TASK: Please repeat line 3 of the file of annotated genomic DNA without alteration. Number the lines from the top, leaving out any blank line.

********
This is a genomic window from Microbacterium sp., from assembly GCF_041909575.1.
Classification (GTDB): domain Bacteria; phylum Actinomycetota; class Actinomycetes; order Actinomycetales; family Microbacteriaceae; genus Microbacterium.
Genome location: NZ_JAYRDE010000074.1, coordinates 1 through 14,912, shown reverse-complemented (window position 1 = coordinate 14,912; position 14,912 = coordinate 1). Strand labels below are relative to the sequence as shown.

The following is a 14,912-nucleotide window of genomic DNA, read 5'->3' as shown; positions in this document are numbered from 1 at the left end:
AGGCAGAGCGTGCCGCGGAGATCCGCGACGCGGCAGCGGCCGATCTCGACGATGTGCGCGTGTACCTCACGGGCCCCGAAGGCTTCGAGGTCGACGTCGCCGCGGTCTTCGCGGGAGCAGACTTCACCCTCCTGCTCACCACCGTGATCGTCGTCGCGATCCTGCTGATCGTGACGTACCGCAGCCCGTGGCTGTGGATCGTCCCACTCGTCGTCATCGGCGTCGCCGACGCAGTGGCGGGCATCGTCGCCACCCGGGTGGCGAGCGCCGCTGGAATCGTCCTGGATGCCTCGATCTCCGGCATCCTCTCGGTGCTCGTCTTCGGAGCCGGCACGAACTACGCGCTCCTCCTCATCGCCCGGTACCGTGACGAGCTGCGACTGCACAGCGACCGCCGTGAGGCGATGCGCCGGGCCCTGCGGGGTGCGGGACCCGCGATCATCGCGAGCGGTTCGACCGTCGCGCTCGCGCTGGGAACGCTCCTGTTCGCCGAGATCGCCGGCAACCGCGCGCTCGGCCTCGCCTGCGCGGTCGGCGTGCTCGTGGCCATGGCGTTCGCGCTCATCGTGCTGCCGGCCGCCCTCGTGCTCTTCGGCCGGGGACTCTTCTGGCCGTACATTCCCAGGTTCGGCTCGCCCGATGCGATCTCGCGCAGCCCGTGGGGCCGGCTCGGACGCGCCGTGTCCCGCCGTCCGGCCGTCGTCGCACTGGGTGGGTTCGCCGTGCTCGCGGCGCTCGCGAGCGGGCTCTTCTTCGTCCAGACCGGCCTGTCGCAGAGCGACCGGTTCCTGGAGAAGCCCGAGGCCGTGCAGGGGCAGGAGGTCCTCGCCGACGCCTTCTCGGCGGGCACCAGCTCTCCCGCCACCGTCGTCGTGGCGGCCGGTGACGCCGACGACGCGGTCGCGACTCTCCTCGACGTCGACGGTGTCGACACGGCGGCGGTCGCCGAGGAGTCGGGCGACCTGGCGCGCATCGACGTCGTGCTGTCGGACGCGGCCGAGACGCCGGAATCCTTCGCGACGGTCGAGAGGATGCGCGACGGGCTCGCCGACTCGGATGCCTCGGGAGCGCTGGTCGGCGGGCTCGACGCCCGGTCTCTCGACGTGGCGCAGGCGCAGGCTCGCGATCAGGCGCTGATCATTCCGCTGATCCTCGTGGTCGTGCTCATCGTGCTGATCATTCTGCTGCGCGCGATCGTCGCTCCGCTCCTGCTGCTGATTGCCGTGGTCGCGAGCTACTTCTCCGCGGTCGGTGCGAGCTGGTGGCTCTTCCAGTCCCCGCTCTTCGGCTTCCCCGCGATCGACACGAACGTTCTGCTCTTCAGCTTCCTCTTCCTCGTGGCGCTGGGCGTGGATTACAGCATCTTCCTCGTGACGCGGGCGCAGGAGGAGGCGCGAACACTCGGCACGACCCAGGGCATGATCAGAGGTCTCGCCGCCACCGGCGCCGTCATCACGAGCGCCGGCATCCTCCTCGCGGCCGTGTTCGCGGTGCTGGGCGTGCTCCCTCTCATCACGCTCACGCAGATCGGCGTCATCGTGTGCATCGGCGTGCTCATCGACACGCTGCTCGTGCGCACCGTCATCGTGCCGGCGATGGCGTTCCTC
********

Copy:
Genome location: NZ_JAYRDE010000074.1, coordinates 1 through 14,912, shown reverse-complemented (window position 1 = coordinate 14,912; position 14,912 = coordinate 1). Strand labels below are relative to the sequence as shown.